that. On the other hand, life is like a whole lot of other things as well,
things like adventure, inspiration, faith, vocation, idealism -- none of
which ever seem to surface when our perpetually crestfallen heroines occupy
center stage. It can be refreshing to see the mucky, inglorious aspects of
contemporary women's lives reflected in books, TV and movies for a change,
but a little bit of this stuff goes a long way. And there's a whole lot of
it going around.
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After repeated exposures, the lonely gal heroine -- whose love life never
works out, who pines for the wrong guys and who's having a really good day
when she can scrape together enough shreds of self-respect to tell one of
them off -- starts to feel just as suffocatingly limited as Martha Stewart.
It's as if the icons of femininity that women create for themselves must be
either flawless, like Martha, or a total mess. "I feel ashamed and
repulsive" scribbles Bridget Jones after a Cathy-esque junk food binge, "I
can actually feel the fat splurging out from my body" -- this despite the
fact that she weighs a perfectly normal 130 pounds. She can't allow for, or
live with, any middle ground between fashion-model slender and "flabby body
For Bridget, feminist ideals likewise mean either emulating an impossibly
detached "inner poise" or indulging in sodden they're-all-bastards raging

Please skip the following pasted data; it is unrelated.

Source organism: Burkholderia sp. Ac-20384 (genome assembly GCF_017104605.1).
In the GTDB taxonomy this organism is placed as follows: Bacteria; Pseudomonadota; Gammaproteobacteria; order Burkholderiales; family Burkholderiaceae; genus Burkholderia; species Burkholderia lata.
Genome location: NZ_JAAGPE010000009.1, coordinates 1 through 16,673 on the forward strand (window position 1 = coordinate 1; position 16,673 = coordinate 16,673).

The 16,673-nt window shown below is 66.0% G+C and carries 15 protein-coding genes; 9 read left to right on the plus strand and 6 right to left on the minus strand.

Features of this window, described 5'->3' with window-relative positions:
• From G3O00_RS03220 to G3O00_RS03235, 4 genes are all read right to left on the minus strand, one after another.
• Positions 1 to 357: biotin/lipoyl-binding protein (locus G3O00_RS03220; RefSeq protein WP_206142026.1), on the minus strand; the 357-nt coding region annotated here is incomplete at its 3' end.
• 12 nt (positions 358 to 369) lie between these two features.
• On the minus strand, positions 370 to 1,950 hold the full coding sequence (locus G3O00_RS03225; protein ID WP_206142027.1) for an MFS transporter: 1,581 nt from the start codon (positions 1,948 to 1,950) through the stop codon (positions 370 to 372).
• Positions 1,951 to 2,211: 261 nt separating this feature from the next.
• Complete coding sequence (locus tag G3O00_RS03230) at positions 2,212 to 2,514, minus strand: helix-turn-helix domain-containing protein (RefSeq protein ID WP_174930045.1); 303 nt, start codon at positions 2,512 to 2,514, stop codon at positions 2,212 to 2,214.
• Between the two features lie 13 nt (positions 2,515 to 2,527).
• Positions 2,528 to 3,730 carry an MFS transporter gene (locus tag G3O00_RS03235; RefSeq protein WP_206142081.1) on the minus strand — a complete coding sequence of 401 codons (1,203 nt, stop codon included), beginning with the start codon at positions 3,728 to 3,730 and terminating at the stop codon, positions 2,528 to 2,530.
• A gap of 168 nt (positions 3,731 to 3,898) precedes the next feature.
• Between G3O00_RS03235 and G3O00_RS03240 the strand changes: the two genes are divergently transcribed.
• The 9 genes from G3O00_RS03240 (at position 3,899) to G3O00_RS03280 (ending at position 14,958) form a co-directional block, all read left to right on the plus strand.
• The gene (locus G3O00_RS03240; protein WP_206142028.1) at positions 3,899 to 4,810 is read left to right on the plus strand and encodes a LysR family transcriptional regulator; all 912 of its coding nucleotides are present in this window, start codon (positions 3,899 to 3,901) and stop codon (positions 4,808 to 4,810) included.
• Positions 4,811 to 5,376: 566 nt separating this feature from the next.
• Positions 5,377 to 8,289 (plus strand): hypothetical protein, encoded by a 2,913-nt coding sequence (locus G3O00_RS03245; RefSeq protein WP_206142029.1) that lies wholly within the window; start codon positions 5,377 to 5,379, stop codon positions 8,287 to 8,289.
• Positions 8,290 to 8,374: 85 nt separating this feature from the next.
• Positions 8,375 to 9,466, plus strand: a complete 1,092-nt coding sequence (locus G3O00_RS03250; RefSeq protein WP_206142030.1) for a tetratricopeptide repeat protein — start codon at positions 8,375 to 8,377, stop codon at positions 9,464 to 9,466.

at the local pub with her pal Sharon. This impasse is partly the heritage
of the ham-fisted cultural analysis of feminism's second wave, which
devolved into op-ed page homilies about "good role models" and "strong
women" without ever getting at the root of the problem. Surprisingly, sometimes tackling the problem can be as easy as learning from the other side. For example, pop
culture is just as full of idealized images of masculinity -- take James
Bond, again, who looks, dresses, fights, loves, shoots and drives better
than any real guy ever could. But men don't seem to have the same love/hate
relationship with Bond that women have with supermodels. They can walk out
of the latest 007 (or Bruce Willis, or Arnold Schwarzenegger) movie,
well-entertained and with a bounce in their step -- not muttering bitterly
about "unrealistic standards." While masculinity's more excessive demands
can lead to chronic social woes ranging from war to domestic violence, the
average guy is happy just to win every once in a while, while the average
woman wants to be perfect.
To maintain the appearance of thinglike perfection presented by someone
like Stewart or Kate Moss requires constant vigilance and unending effort.